National policy boosts Japan’s broadband success

Japan's government policies drive low-cost broadband in the land of the rising sun

A wide-ranging government policy on broadband and healthy competition among providers gives Japanese customers greater speeds at a much cheaper price than US customers pay, says NTT executive Takashi Ebihara.

Japanese customers pay about US$0.70 (NZ$0.97) for each megabit per second of bandwidth, compared with US$4.90 per megabit on average in the US, says Ebihara, senior director of the corporate strategy department at NTT East and a visiting fellow at the Centre for Strategic and International Studies, a Washington think tank.

A typical Japanese broadband customer pays about US$30 a month for 50Mbit/s of bandwidth, he says. In the US, Comcast’s 6Mbit/s service is US$42.95 a month if you also subscribe to the company’s cable TV service. AT&T’s 3Mbit/s DSL (Digital Subscriber Line) service is US$29.95 per month for the first year.

While cable modem services aren’t a major player in Japan, the two incumbent telephone companies NTT East and NTT West face major competition in the DSL space, Ebihara says. The two incumbents have about a third of Japan’s 14.4 million DSL customers.

Japanese incumbents must maintain a “level playing field”, although there are no specific net neutrality rules, Ebihara says. Such rules prohibit broadband providers from blocking or slowing web content from competitors or from speeding-up their own or their partners’ content.

“If one customer doesn’t like an ISP, you have a lot of choices,” he says. “We have competition in the ISP space.”

The Information Technology and Innovation Foundation (ITIF), a think tank focused on tech issues and which hosted Ebihara at a recent forum has argued the US needs a more aggressive broadband policy, saying broadband adoption creates new jobs and new and innovative products. As of June 2006, the US ranked 12th among Organisation for Economic Co-operation and Development nations in broadband adoption, behind Canada, Iceland and Sweden, among other countries.

The ITIF and other critics of US broadband policy say many other countries offer faster broadband at cheaper prices than is commonly available in the United States.

Japan, through its u-Japan broadband strategy, provides money for cities to wire schools and community centres, provides zero-interest or low-interest loans for cities and businesses to deploy broadband. It also provides tax breaks for the purchase of networking equipment, Ebihara says.

Asked to compare Japan’s broadband policy with the US government’s, Ebihara noted that US President George Bush has called for all residents to have access to affordable broadband by the end of this year. But the US government has done little to make this happen.

“I don’t think at the moment, the United States has any national policy,” he says. “The idea is, let the market do it.”

Part of Japan’s policy focuses on incumbent carriers sharing their networks with competitors, a policy NTT East has criticised.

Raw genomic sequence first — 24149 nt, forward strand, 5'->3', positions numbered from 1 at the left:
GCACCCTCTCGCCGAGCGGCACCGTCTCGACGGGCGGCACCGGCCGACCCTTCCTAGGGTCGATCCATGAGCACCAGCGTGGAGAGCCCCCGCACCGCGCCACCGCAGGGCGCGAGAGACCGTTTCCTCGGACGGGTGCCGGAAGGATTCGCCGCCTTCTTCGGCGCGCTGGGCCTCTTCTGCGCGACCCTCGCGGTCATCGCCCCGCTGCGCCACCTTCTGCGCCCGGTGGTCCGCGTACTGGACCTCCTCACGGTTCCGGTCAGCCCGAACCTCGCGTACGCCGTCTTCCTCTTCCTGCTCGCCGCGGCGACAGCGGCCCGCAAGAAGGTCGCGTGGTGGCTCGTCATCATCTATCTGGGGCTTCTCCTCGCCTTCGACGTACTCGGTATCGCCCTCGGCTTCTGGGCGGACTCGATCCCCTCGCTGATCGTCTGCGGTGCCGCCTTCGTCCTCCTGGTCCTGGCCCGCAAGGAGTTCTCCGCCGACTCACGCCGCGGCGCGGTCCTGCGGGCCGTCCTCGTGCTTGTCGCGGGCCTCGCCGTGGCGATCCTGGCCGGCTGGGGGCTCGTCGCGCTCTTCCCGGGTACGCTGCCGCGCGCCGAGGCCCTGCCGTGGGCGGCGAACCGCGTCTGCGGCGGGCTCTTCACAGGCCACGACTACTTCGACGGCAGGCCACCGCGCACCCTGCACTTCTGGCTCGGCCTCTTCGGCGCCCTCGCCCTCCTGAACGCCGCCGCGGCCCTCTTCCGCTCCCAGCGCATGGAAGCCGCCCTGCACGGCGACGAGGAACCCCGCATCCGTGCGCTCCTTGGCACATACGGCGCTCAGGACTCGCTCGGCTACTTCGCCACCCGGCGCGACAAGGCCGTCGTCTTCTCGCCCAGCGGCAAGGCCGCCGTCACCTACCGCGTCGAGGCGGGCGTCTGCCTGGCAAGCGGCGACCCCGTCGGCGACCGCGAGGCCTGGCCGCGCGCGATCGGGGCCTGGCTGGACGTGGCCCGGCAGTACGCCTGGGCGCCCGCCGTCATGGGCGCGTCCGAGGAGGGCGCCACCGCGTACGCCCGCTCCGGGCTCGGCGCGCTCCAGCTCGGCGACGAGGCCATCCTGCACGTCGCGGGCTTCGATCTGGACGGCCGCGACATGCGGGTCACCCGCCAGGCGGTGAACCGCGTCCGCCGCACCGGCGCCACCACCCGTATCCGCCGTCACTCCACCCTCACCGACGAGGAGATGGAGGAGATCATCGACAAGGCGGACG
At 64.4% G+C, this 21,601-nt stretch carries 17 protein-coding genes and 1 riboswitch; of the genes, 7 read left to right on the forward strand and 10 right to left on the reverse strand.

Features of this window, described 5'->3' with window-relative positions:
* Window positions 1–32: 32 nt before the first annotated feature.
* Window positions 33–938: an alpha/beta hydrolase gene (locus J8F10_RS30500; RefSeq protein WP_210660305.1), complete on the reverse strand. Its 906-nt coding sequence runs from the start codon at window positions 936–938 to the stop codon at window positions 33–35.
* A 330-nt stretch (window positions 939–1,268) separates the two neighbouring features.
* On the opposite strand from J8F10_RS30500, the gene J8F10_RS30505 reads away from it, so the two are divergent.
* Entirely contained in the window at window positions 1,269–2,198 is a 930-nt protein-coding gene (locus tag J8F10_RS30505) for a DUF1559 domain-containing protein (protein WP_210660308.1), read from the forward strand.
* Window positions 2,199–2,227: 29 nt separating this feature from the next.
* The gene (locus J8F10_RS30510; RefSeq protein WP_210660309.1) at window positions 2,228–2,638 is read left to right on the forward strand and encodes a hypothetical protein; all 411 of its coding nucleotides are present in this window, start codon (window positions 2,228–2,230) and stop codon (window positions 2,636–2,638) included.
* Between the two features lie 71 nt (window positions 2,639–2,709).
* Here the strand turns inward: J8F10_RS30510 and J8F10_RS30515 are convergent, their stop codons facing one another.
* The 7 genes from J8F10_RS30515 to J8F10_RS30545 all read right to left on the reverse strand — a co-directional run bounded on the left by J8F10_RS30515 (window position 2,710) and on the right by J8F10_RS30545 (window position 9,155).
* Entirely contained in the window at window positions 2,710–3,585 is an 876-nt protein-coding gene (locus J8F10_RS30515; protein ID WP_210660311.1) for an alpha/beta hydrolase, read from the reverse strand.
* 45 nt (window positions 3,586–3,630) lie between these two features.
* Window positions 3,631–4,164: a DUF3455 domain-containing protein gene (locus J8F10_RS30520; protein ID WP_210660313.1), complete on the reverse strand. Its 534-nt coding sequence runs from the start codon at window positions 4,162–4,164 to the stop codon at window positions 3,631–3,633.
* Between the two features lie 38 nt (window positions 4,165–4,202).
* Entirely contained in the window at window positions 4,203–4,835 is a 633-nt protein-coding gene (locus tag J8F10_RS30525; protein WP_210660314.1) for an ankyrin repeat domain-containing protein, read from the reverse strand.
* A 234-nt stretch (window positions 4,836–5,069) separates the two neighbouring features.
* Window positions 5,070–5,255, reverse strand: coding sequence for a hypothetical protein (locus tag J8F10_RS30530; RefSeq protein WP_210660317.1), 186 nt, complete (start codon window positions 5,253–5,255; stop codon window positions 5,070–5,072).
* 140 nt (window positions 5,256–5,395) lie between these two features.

Unlike in the US, Japan’s two incumbents are required to share their last-mile copper loops, their fibre loops and their internet backbone with competitors, Ebihara says. Since 2003, the US Federal Communications Commission has ended most sharing requirements for incumbents such as AT&T, arguing providers should build their own networks.

Large US incumbents AT&T and Verizon Communications argue that requirements to share broadband facilities with competitors discourage them from improving their networks or building new fibre networks. They also called on the FCC to create regulatory parity between DSL and cable modem services, which aren’t required to share their lines with competitors.

NTT East has also lobbied to end the network-sharing rules, Ebihara says. But it has moved ahead with laying high-speed fibre networks to Japanese homes even though it has lost the network-sharing fight with the Japanese government so far, he says. NTT East’s fibre-to-the-home service now passes 75% of the households in the company’s region.

NTT East has “mixed feelings” about sharing its broadband networks, Ebihara says. The two incumbents have less competition in the fibre space than in DSL, partly because competitors want to recoup their investments in DSL, he says.

“The people are happy, and our competitors are happy,” he says. “Personally, I think [the policy] is right when you look at the long-term strategy.”

Asked why NTT East continues to invest in fibre when it must share its network, Ebihara said the company, partly owned by Japan’s government, sees the benefits for the country.

“We see the future, and then we do what we feel is right,” he says. “[Making low-yield investments is] very difficult for American companies like Verizon and AT&T. They have to answer every quarter to investors.”

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